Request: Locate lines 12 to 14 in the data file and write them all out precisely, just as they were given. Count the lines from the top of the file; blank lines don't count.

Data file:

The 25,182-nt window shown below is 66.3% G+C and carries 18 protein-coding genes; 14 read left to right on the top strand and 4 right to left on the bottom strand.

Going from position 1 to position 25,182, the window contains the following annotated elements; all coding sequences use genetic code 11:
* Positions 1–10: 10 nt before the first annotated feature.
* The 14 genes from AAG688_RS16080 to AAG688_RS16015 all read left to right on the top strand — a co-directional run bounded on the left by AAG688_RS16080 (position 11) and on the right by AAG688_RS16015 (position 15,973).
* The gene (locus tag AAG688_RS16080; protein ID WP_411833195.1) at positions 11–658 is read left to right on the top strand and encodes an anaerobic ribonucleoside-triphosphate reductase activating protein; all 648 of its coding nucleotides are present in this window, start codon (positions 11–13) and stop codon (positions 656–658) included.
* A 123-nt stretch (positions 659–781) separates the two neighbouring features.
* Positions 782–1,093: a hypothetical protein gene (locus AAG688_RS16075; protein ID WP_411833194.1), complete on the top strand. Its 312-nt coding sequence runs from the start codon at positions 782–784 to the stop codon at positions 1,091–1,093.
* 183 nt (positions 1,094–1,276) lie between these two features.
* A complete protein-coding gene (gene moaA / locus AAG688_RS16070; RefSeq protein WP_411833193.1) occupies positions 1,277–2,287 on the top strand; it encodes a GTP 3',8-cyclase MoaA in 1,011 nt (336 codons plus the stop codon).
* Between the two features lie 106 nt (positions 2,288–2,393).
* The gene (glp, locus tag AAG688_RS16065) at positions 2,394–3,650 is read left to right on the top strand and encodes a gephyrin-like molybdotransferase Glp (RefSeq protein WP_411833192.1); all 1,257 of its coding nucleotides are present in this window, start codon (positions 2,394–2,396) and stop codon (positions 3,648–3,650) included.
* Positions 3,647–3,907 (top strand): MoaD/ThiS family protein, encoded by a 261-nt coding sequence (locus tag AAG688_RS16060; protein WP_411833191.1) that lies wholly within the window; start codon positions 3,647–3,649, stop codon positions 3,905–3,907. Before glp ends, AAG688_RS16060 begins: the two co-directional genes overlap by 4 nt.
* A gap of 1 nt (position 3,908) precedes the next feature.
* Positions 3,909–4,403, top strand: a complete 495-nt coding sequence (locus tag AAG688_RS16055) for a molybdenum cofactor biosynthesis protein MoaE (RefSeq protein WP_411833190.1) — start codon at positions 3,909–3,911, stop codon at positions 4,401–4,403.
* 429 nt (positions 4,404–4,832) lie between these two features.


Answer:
* Positions 3,647–3,907 (top strand): MoaD/ThiS family protein, encoded by a 261-nt coding sequence (locus tag AAG688_RS16060; protein WP_411833191.1) that lies wholly within the window; start codon positions 3,647–3,649, stop codon positions 3,905–3,907. Before glp ends, AAG688_RS16060 begins: the two co-directional genes overlap by 4 nt.
* A gap of 1 nt (position 3,908) precedes the next feature.
* Positions 3,909–4,403, top strand: a complete 495-nt coding sequence (locus tag AAG688_RS16055) for a molybdenum cofactor biosynthesis protein MoaE (RefSeq protein WP_411833190.1) — start codon at positions 3,909–3,911, stop codon at positions 4,401–4,403.